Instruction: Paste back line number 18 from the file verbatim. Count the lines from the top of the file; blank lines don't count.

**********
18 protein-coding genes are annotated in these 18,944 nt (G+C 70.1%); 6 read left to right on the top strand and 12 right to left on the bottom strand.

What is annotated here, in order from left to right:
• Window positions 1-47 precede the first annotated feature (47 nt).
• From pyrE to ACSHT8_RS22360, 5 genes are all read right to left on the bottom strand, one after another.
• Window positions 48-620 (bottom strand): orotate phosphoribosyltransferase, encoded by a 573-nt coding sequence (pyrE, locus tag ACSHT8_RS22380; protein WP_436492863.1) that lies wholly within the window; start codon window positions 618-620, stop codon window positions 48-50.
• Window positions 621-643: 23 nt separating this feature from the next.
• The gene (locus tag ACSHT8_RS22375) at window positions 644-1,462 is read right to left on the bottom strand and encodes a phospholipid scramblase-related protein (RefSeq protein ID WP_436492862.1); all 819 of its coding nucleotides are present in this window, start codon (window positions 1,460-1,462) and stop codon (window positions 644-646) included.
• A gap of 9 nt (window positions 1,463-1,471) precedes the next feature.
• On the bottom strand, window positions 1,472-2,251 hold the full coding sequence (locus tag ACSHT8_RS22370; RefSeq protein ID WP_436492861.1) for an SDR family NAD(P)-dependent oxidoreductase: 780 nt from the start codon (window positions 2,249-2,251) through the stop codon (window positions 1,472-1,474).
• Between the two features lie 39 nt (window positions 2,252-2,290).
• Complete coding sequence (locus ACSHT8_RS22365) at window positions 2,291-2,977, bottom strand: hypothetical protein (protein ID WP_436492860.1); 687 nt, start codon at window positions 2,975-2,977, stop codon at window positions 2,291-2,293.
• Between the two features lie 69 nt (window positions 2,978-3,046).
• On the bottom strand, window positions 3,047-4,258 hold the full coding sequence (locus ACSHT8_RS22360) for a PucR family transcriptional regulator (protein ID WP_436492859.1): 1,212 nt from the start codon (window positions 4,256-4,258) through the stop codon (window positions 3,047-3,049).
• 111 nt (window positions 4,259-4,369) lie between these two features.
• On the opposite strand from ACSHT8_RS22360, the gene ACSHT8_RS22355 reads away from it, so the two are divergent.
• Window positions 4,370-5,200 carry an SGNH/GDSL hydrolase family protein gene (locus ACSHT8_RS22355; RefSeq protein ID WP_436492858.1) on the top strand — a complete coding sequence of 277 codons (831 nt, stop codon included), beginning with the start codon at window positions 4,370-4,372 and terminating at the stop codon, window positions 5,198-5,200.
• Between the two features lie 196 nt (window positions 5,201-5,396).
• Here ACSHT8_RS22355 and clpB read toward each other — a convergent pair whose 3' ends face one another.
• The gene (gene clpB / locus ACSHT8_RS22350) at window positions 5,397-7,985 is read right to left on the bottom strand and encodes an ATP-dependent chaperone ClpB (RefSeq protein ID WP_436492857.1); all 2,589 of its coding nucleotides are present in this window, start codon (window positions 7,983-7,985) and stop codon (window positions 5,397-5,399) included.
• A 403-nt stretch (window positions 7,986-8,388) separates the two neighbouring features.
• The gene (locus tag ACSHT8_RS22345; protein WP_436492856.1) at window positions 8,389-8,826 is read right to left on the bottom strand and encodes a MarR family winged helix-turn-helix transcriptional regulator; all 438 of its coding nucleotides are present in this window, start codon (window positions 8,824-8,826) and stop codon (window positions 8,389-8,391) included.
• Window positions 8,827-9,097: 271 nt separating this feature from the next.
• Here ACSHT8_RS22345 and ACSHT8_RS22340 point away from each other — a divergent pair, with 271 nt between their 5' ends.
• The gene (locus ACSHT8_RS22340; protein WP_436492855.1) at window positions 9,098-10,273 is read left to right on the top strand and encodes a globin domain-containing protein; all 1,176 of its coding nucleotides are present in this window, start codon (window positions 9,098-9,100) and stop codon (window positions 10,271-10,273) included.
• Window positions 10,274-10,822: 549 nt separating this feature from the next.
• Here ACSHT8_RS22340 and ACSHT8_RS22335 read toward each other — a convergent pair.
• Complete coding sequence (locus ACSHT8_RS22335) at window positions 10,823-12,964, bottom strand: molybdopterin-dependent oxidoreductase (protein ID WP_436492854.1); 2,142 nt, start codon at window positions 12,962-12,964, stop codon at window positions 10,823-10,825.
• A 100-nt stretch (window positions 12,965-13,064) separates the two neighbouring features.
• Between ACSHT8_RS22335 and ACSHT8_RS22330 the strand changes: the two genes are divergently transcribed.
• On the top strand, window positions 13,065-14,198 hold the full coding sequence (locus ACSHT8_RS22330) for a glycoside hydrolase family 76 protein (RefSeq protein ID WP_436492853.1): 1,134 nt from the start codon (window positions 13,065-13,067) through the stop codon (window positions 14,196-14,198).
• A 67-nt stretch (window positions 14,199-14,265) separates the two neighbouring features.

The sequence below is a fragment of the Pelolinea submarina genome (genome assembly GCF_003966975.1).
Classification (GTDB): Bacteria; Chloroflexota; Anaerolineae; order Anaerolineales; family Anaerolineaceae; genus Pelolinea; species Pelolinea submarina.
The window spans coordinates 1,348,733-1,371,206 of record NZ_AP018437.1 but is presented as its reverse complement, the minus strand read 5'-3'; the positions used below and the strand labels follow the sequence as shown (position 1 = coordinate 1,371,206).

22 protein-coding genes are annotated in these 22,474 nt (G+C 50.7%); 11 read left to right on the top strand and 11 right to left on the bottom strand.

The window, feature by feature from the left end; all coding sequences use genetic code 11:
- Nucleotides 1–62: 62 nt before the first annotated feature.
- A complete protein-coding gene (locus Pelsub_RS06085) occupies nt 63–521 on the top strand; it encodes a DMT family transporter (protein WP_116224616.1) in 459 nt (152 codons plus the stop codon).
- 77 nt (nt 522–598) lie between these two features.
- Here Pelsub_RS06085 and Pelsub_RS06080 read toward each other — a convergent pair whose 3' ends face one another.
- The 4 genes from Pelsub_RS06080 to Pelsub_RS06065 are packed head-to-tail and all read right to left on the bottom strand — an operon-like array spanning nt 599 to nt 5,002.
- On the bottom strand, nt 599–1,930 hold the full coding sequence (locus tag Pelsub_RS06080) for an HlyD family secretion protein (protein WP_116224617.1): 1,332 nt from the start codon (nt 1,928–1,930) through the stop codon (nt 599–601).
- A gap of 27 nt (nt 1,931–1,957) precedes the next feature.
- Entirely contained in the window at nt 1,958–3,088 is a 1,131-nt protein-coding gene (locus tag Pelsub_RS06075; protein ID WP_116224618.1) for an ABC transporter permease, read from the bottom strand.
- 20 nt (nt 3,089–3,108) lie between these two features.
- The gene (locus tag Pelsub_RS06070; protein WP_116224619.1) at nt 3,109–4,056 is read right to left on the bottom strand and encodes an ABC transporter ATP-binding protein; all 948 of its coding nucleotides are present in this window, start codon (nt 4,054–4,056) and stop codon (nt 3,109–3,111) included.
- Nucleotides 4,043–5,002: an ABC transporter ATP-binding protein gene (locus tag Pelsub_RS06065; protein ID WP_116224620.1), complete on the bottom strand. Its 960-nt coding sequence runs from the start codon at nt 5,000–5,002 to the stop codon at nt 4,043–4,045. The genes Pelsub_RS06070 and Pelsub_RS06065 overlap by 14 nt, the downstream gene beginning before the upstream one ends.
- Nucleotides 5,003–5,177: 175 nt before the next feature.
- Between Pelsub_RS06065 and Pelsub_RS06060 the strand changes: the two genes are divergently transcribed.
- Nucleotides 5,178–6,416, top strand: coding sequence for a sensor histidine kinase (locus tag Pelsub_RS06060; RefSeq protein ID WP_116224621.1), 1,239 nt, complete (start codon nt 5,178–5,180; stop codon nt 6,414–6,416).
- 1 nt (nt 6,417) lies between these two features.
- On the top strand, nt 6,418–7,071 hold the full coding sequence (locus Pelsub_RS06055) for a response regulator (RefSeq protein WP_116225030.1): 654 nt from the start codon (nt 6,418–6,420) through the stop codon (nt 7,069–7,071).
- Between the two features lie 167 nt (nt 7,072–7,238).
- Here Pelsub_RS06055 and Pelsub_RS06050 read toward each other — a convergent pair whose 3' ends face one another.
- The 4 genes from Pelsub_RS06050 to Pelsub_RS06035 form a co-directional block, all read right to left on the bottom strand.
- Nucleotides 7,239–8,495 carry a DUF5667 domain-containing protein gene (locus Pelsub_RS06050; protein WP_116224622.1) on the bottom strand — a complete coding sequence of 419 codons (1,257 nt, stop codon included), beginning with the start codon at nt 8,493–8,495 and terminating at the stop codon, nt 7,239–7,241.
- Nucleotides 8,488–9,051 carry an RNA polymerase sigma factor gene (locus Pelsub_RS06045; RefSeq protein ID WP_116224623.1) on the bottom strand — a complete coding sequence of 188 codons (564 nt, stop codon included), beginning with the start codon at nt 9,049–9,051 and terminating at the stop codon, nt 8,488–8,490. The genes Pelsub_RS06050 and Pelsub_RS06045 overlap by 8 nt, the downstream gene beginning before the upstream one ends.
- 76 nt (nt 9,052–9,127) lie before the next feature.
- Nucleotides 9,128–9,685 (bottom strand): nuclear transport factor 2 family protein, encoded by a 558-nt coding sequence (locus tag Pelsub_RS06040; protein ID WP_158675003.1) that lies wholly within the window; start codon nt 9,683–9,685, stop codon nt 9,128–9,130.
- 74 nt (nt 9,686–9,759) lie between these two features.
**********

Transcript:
• Here ACSHT8_RS22355 and clpB read toward each other — a convergent pair whose 3' ends face one another.